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BC Politics

BC Pledges to Spend Surplus Billions to Improve Services

Eby’s first throne speech says government’s priorities remain unchanged.

Andrew MacLeod 6 Feb

Andrew MacLeod is The Tyee's Legislative Bureau Chief in Victoria and the author of All Together Healthy (Douglas & McIntyre, 2018). Find him on Twitter or reach him at .

The B.C. government is committed to continue working on housing, health care, public safety, climate change and other priorities, according to the throne speech Lt.-Gov. Janet Austin delivered today.

Written in Premier David Eby’s office, the speech laid out the government’s agenda under the new premier who took office in November.

The 26-page speech comes in a year when the province has a forecast $5-billion surplus, a reversal from the deficit of the same size budgeted last February.

It said the government “will put this year’s surplus to work for people — to support them now and for the long term.”

“By reducing costs for families and helping businesses attract the talent they need. By growing our health-care workforce to cut wait times and give more people access to a family doctor.”

The government will use the money to build more homes that people can afford, support fast growing cities and regions and fight climate change by growing a cleaner economy, it said.

It pledged to introduce previously promised pay transparency legislation as a way to close the gender pay gap and address systemic discrimination.

There were promises to increase housing and services near public transit hubs, launch a “refreshed” housing strategy, expand substance use treatment and recovery services and introduce legislation to crack down on gangs and money laundering.

“As part of its Safer Communities Action Plan, your government is implementing new response teams to track, arrest and jail repeat violent offenders,” it said. “These teams are made up of police, dedicated prosecutors and probation officers.”

The government will introduce a “Future Ready” skills-training plan aimed at making education and training more accessible, affordable and relevant.

And it promised that in the coming months “you will see your government act with increased urgency to make sure B.C. meets its ambitious climate targets.” There will be legislation strengthening the ability to make sure polluters pay for the clean up of abandoned sites as well as a new law improving access to electric vehicle charging stations in condo buildings.

The government plans to protect more old-growth forests in partnership with First Nations and promised to accelerate that work.

The speech recognized that many people are feeling uncertain about the future. “We open this session of the legislature at a time when people are facing real challenges,” it acknowledged. “Global inflation is squeezing household budgets. Food prices are going up. It’s hard to find a doctor.”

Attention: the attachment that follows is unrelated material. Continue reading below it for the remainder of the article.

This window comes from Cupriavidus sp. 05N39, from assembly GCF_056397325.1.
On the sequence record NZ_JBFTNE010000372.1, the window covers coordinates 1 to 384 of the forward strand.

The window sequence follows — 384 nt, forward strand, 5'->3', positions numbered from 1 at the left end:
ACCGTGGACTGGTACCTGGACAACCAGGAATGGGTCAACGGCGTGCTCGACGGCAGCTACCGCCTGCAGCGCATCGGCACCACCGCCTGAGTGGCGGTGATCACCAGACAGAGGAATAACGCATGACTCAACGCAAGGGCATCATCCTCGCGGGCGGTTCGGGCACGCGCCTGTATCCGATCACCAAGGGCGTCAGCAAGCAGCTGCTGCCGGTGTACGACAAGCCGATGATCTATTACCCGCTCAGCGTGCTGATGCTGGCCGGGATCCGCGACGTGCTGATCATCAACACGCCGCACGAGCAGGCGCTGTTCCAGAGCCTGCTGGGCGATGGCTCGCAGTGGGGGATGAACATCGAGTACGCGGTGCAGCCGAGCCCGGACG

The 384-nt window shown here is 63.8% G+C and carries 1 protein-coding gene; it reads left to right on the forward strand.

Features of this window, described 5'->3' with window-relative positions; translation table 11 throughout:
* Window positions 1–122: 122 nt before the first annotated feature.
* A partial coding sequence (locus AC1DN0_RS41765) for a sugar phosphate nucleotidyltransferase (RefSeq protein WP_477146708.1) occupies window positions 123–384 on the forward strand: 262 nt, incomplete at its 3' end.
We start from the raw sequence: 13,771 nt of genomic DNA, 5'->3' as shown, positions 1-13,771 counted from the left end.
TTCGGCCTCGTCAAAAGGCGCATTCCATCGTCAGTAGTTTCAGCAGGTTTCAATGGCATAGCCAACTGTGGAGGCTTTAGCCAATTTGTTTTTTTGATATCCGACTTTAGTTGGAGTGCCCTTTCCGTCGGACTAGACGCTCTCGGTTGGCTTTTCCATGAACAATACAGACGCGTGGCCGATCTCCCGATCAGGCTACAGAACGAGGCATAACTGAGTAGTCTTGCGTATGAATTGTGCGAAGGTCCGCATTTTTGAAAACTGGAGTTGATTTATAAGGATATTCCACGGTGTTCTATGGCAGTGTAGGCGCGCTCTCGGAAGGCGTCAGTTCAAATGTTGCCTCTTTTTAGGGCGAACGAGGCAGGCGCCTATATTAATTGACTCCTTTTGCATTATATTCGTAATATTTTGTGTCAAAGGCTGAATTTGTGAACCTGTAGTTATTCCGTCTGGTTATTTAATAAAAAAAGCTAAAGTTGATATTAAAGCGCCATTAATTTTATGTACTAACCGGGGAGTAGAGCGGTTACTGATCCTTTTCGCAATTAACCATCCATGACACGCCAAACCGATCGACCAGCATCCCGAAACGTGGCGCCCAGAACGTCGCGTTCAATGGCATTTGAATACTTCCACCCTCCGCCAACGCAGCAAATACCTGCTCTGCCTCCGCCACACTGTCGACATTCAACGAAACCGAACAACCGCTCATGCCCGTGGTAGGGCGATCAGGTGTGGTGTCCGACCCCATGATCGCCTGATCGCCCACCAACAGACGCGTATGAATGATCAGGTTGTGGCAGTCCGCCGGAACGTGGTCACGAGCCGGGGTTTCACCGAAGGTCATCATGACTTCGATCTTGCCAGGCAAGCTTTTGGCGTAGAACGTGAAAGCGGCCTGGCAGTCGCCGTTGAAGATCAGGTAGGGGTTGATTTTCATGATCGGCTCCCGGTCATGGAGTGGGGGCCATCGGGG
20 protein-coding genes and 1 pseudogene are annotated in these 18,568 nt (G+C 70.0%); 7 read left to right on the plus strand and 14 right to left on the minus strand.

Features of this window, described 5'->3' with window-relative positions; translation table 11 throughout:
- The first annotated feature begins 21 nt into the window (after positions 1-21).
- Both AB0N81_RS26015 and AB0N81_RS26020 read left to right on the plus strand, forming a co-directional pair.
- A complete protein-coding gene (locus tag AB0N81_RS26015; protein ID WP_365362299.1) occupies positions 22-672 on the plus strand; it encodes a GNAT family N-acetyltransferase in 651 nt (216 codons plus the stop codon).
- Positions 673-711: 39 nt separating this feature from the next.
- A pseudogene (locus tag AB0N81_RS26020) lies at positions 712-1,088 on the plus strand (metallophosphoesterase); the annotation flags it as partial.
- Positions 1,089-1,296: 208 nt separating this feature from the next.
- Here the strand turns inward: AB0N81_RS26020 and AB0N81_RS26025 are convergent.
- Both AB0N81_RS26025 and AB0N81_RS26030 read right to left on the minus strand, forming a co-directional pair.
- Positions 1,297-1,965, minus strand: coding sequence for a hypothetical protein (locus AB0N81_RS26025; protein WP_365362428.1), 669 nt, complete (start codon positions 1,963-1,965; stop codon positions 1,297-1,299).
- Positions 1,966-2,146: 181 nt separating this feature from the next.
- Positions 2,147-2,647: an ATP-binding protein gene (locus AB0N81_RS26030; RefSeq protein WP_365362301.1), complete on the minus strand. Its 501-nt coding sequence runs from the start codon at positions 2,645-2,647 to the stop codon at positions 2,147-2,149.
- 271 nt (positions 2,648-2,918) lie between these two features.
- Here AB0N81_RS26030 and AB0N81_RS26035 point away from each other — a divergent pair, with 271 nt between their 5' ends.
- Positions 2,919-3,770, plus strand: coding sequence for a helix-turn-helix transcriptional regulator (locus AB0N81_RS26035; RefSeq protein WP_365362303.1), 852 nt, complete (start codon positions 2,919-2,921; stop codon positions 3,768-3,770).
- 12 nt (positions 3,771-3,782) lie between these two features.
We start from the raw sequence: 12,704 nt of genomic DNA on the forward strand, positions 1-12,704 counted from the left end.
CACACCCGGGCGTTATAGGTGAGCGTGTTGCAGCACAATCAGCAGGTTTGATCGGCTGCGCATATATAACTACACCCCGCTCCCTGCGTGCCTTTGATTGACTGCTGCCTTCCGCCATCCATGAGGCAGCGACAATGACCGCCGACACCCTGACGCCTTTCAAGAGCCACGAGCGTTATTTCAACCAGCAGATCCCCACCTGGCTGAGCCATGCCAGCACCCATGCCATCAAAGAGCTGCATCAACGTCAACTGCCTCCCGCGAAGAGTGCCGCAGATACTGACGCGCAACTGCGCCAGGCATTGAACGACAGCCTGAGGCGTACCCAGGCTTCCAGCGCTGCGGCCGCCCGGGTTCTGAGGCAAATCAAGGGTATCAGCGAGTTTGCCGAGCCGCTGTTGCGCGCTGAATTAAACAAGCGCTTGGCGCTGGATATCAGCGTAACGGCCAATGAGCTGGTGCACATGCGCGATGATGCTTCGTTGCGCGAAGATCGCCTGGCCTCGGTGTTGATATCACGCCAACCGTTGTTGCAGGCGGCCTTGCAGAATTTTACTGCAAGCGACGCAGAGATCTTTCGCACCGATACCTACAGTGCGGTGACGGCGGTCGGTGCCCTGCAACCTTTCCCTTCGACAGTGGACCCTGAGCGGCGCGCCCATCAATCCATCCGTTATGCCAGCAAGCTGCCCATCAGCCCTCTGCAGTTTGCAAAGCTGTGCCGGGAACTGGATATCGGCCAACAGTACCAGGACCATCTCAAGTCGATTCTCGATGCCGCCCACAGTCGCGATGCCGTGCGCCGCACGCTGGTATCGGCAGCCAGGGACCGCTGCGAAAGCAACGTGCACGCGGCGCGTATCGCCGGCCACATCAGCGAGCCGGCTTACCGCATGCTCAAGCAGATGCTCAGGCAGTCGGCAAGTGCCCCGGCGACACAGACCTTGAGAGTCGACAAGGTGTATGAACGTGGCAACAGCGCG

The province continues to see mental health and addiction challenges, housing costs continue to rise and people feel like they aren’t getting ahead despite working harder than ever, it said.

“Some say we should respond to a downturn by pulling back, reducing services, or by making people pay out of pocket for health care,” the speech said. “But that would make many of our most serious challenges worse and pass down costs at a time when people can least afford it.”

A few hours before Austin delivered the throne speech in the legislature, BC Liberal Leader Kevin Falcon told reporters that he had low expectations for the speech and the government.

“This is now the sixth year they’re going to talk about all the reasons why health care is a priority, why housing affordability is a priority, why general affordability is a priority, and why public safety is apparently a priority,” Falcon said.

“Here’s the problem,” he said. “Results really matter and at the end of the day I acknowledge this government is great at doing press releases and great at doing announcements, the problem is they’re terrible at getting results.”

Falcon said walk-in clinic wait times are near the worst in Canada, a million British Columbians aren’t attached to a family doctor, toxic drug deaths are at record highs and public safety is worse than ever.

“At some point government has to be held accountable for results,” he said. “If this was the private sector, and every year you brought back worse results than you had the year before, and every year things were demonstrably getting worse, you’d get fired from your job.”

Ahead of the speech Sonia Furstenau, the leader of the BC Green Party and the MLA for Cowichan Valley, said she was hoping for more emphasis on the government’s vision for the province and how it would measure success.

“I think what we’ve seen from the NDP government, especially since 2020, is a lot of announcements, a lot of saying ‘we’re going to put money here and put money there,’ but no indication of how do we know if this is successful.”

Furstenau gave the example of the drug poisoning crisis, where despite increased spending there has been no reduction in the number of people dying. Similarly, she said, despite a new agreement with the province’s doctors, there’s no clear path to everyone in the province having access to primary care.

“We’re going to be focused on putting solutions in front of this government,” she said, including investing in community health centres and supporting social and co-operative housing models.

The next provincial election is scheduled for Oct. 19, 2024.  [Tyee]

Read more: BC Politics

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